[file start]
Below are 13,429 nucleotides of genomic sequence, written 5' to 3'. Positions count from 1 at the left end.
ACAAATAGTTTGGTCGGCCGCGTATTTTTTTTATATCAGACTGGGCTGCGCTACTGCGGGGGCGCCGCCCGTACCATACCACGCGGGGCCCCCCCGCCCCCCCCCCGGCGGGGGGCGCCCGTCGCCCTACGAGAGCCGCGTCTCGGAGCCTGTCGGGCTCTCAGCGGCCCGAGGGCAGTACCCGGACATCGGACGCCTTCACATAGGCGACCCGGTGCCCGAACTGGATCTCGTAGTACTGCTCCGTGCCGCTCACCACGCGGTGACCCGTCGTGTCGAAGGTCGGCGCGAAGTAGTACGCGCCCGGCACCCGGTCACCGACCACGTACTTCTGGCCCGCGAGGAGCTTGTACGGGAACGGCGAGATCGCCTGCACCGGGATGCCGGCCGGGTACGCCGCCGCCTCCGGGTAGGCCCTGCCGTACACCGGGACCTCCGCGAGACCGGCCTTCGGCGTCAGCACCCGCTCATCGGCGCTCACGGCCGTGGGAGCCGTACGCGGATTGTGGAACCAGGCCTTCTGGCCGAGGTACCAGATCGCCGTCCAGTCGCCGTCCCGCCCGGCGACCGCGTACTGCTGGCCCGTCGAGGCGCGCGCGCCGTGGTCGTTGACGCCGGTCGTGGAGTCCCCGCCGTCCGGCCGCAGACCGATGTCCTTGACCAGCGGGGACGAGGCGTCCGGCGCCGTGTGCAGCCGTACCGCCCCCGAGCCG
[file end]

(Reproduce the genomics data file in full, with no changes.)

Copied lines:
Below are 13,429 nucleotides of genomic sequence, written 5' to 3'. Positions count from 1 at the left end.
ACAAATAGTTTGGTCGGCCGCGTATTTTTTTTATATCAGACTGGGCTGCGCTACTGCGGGGGCGCCGCCCGTACCATACCACGCGGGGCCCCCCCGCCCCCCCCCCGGCGGGGGGCGCCCGTCGCCCTACGAGAGCCGCGTCTCGGAGCCTGTCGGGCTCTCAGCGGCCCGAGGGCAGTACCCGGACATCGGACGCCTTCACATAGGCGACCCGGTGCCCGAACTGGATCTCGTAGTACTGCTCCGTGCCGCTCACCACGCGGTGACCCGTCGTGTCGAAGGTCGGCGCGAAGTAGTACGCGCCCGGCACCCGGTCACCGACCACGTACTTCTGGCCCGCGAGGAGCTTGTACGGGAACGGCGAGATCGCCTGCACCGGGATGCCGGCCGGGTACGCCGCCGCCTCCGGGTAGGCCCTGCCGTACACCGGGACCTCCGCGAGACCGGCCTTCGGCGTCAGCACCCGCTCATCGGCGCTCACGGCCGTGGGAGCCGTACGCGGATTGTGGAACCAGGCCTTCTGGCCGAGGTACCAGATCGCCGTCCAGTCGCCGTCCCGCCCGGCGACCGCGTACTGCTGGCCCGTCGAGGCGCGCGCGCCGTGGTCGTTGACGCCGGTCGTGGAGTCCCCGCCGTCCGGCCGCAGACCGATGTCCTTGACCAGCGGGGACGAGGCGTCCGGCGCCGTGTGCAGCCGTACCGCCCCCGAGCCG